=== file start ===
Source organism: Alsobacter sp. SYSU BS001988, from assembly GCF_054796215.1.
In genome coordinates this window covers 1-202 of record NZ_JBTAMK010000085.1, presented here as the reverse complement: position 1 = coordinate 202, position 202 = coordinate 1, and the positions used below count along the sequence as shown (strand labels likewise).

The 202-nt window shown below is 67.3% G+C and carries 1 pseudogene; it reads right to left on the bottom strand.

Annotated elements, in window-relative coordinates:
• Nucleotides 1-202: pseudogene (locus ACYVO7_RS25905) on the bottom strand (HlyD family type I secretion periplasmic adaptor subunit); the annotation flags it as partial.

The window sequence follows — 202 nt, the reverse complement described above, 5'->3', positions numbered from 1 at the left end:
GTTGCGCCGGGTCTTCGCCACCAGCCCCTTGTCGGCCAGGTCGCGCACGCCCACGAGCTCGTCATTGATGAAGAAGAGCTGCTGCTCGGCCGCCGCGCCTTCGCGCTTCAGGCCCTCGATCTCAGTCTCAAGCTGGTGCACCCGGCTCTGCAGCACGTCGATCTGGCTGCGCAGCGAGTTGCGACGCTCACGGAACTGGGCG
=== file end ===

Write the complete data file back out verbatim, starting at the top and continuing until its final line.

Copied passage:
Source organism: Alsobacter sp. SYSU BS001988, from assembly GCF_054796215.1.
In genome coordinates this window covers 1-202 of record NZ_JBTAMK010000085.1, presented here as the reverse complement: position 1 = coordinate 202, position 202 = coordinate 1, and the positions used below count along the sequence as shown (strand labels likewise).

The 202-nt window shown below is 67.3% G+C and carries 1 pseudogene; it reads right to left on the bottom strand.

Annotated elements, in window-relative coordinates:
• Nucleotides 1-202: pseudogene (locus ACYVO7_RS25905) on the bottom strand (HlyD family type I secretion periplasmic adaptor subunit); the annotation flags it as partial.

The window sequence follows — 202 nt, the reverse complement described above, 5'->3', positions numbered from 1 at the left end:
GTTGCGCCGGGTCTTCGCCACCAGCCCCTTGTCGGCCAGGTCGCGCACGCCCACGAGCTCGTCATTGATGAAGAAGAGCTGCTGCTCGGCCGCCGCGCCTTCGCGCTTCAGGCCCTCGATCTCAGTCTCAAGCTGGTGCACCCGGCTCTGCAGCACGTCGATCTGGCTGCGCAGCGAGTTGCGACGCTCACGGAACTGGGCG